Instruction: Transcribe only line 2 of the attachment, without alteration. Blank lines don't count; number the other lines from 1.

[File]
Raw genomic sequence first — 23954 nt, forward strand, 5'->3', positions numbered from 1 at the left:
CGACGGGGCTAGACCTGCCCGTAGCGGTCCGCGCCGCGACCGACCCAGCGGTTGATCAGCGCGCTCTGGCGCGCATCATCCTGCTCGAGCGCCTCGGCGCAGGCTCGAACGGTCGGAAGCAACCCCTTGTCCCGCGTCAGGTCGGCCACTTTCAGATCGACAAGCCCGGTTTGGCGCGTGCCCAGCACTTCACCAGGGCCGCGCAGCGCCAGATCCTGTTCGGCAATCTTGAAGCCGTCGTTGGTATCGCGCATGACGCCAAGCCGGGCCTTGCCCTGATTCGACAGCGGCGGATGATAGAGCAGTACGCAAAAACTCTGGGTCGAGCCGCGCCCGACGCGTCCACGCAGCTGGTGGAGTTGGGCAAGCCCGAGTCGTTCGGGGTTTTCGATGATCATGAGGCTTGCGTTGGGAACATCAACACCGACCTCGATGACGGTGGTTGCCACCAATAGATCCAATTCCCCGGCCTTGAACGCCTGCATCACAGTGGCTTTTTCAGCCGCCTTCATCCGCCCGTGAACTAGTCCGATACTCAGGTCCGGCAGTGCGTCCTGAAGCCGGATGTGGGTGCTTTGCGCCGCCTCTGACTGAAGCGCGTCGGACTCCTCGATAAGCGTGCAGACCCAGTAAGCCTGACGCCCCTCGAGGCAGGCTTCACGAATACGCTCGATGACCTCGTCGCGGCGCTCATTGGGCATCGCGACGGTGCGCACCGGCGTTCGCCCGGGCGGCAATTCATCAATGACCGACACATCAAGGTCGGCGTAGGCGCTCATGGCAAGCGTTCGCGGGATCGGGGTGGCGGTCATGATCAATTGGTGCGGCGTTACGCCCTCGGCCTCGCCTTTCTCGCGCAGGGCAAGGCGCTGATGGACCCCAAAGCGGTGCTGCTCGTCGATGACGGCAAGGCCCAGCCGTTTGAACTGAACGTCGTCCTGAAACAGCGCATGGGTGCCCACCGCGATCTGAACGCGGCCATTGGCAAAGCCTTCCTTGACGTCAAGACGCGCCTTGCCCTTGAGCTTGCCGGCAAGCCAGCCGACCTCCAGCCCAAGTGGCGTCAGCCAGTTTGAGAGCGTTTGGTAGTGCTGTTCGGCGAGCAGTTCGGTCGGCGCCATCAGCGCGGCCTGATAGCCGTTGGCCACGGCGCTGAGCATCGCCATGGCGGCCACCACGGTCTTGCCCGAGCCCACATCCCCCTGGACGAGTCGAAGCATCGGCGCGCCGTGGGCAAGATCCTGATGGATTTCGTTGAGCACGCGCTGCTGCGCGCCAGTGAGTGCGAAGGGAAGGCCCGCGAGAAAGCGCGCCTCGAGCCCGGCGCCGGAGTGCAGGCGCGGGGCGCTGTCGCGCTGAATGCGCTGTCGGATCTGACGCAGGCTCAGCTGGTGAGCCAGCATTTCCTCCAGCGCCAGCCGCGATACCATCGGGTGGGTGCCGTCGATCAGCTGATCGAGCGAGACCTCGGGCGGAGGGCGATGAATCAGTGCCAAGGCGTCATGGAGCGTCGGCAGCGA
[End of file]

CGACGGGGCTAGACCTGCCCGTAGCGGTCCGCGCCGCGACCGACCCAGCGGTTGATCAGCGCGCTCTGGCGCGCATCATCCTGCTCGAGCGCCTCGGCGCAGGCTCGAACGGTCGGAAGCAACCCCTTGTCCCGCGTCAGGTCGGCCACTTTCAGATCGACAAGCCCGGTTTGGCGCGTGCCCAGCACTTCACCAGGGCCGCGCAGCGCCAGATCCTGTTCGGCAATCTTGAAGCCGTCGTTGGTATCGCGCATGACGCCAAGCCGGGCCTTGCCCTGATTCGACAGCGGCGGATGATAGAGCAGTACGCAAAAACTCTGGGTCGAGCCGCGCCCGACGCGTCCACGCAGCTGGTGGAGTTGGGCAAGCCCGAGTCGTTCGGGGTTTTCGATGATCATGAGGCTTGCGTTGGGAACATCAACACCGACCTCGATGACGGTGGTTGCCACCAATAGATCCAATTCCCCGGCCTTGAACGCCTGCATCACAGTGGCTTTTTCAGCCGCCTTCATCCGCCCGTGAACTAGTCCGATACTCAGGTCCGGCAGTGCGTCCTGAAGCCGGATGTGGGTGCTTTGCGCCGCCTCTGACTGAAGCGCGTCGGACTCCTCGATAAGCGTGCAGACCCAGTAAGCCTGACGCCCCTCGAGGCAGGCTTCACGAATACGCTCGATGACCTCGTCGCGGCGCTCATTGGGCATCGCGACGGTGCGCACCGGCGTTCGCCCGGGCGGCAATTCATCAATGACCGACACATCAAGGTCGGCGTAGGCGCTCATGGCAAGCGTTCGCGGGATCGGGGTGGCGGTCATGATCAATTGGTGCGGCGTTACGCCCTCGGCCTCGCCTTTCTCGCGCAGGGCAAGGCGCTGATGGACCCCAAAGCGGTGCTGCTCGTCGATGACGGCAAGGCCCAGCCGTTTGAACTGAACGTCGTCCTGAAACAGCGCATGGGTGCCCACCGCGATCTGAACGCGGCCATTGGCAAAGCCTTCCTTGACGTCAAGACGCGCCTTGCCCTTGAGCTTGCCGGCAAGCCAGCCGACCTCCAGCCCAAGTGGCGTCAGCCAGTTTGAGAGCGTTTGGTAGTGCTGTTCGGCGAGCAGTTCGGTCGGCGCCATCAGCGCGGCCTGATAGCCGTTGGCCACGGCGCTGAGCATCGCCATGGCGGCCACCACGGTCTTGCCCGAGCCCACATCCCCCTGGACGAGTCGAAGCATCGGCGCGCCGTGGGCAAGATCCTGATGGATTTCGTTGAGCACGCGCTGCTGCGCGCCAGTGAGTGCGAAGGGAAGGCCCGCGAGAAAGCGCGCCTCGAGCCCGGCGCCGGAGTGCAGGCGCGGGGCGCTGTCGCGCTGAATGCGCTGTCGGATCTGACGCAGGCTCAGCTGGTGAGCCAGCATTTCCTCCAGCGCCAGCCGCGATACCATCGGGTGGGTGCCGTCGATCAGCTGATCGAGCGAGACCTCGGGCGGAGGGCGATGAATCAGTGCCAAGGCGTCATGGAGCGTCGGCAGCGA